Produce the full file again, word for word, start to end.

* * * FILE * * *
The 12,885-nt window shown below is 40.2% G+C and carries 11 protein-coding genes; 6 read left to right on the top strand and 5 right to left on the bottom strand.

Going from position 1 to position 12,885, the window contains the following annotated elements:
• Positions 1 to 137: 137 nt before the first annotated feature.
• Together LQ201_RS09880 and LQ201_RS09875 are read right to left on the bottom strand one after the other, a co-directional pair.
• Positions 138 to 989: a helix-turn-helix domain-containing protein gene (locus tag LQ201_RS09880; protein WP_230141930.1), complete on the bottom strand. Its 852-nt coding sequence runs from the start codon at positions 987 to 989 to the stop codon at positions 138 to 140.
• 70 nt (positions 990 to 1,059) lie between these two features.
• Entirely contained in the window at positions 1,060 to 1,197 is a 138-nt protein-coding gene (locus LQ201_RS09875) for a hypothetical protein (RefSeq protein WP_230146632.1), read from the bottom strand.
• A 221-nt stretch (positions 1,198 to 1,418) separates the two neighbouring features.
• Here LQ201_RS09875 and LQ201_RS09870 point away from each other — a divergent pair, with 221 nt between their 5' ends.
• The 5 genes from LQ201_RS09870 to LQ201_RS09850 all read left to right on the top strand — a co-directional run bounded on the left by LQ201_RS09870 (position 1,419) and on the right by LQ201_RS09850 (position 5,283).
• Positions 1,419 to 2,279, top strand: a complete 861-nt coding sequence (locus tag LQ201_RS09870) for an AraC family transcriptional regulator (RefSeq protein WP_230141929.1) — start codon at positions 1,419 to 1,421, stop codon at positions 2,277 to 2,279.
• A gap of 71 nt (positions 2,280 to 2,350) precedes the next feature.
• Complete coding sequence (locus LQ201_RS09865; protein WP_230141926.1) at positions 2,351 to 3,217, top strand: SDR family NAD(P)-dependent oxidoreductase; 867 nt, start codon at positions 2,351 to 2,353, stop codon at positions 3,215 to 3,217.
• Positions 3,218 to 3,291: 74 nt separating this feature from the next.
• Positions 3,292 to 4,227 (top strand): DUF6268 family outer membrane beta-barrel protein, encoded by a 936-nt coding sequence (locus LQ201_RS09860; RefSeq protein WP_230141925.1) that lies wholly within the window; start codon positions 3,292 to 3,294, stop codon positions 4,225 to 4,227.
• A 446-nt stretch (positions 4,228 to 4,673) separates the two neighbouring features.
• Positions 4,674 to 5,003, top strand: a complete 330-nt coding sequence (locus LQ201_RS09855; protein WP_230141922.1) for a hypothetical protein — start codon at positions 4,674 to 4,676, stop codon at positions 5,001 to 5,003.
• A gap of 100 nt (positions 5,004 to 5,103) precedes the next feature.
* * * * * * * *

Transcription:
The 12,885-nt window shown below is 40.2% G+C and carries 11 protein-coding genes; 6 read left to right on the top strand and 5 right to left on the bottom strand.

Going from position 1 to position 12,885, the window contains the following annotated elements:
• Positions 1 to 137: 137 nt before the first annotated feature.
• Together LQ201_RS09880 and LQ201_RS09875 are read right to left on the bottom strand one after the other, a co-directional pair.
• Positions 138 to 989: a helix-turn-helix domain-containing protein gene (locus tag LQ201_RS09880; protein WP_230141930.1), complete on the bottom strand. Its 852-nt coding sequence runs from the start codon at positions 987 to 989 to the stop codon at positions 138 to 140.
• 70 nt (positions 990 to 1,059) lie between these two features.
• Entirely contained in the window at positions 1,060 to 1,197 is a 138-nt protein-coding gene (locus LQ201_RS09875) for a hypothetical protein (RefSeq protein WP_230146632.1), read from the bottom strand.
• A 221-nt stretch (positions 1,198 to 1,418) separates the two neighbouring features.
• Here LQ201_RS09875 and LQ201_RS09870 point away from each other — a divergent pair, with 221 nt between their 5' ends.
• The 5 genes from LQ201_RS09870 to LQ201_RS09850 all read left to right on the top strand — a co-directional run bounded on the left by LQ201_RS09870 (position 1,419) and on the right by LQ201_RS09850 (position 5,283).
• Positions 1,419 to 2,279, top strand: a complete 861-nt coding sequence (locus tag LQ201_RS09870) for an AraC family transcriptional regulator (RefSeq protein WP_230141929.1) — start codon at positions 1,419 to 1,421, stop codon at positions 2,277 to 2,279.
• A gap of 71 nt (positions 2,280 to 2,350) precedes the next feature.
• Complete coding sequence (locus LQ201_RS09865; protein WP_230141926.1) at positions 2,351 to 3,217, top strand: SDR family NAD(P)-dependent oxidoreductase; 867 nt, start codon at positions 2,351 to 2,353, stop codon at positions 3,215 to 3,217.
• Positions 3,218 to 3,291: 74 nt separating this feature from the next.
• Positions 3,292 to 4,227 (top strand): DUF6268 family outer membrane beta-barrel protein, encoded by a 936-nt coding sequence (locus LQ201_RS09860; RefSeq protein WP_230141925.1) that lies wholly within the window; start codon positions 3,292 to 3,294, stop codon positions 4,225 to 4,227.
• A 446-nt stretch (positions 4,228 to 4,673) separates the two neighbouring features.
• Positions 4,674 to 5,003, top strand: a complete 330-nt coding sequence (locus LQ201_RS09855; protein WP_230141922.1) for a hypothetical protein — start codon at positions 4,674 to 4,676, stop codon at positions 5,001 to 5,003.
• A gap of 100 nt (positions 5,004 to 5,103) precedes the next feature.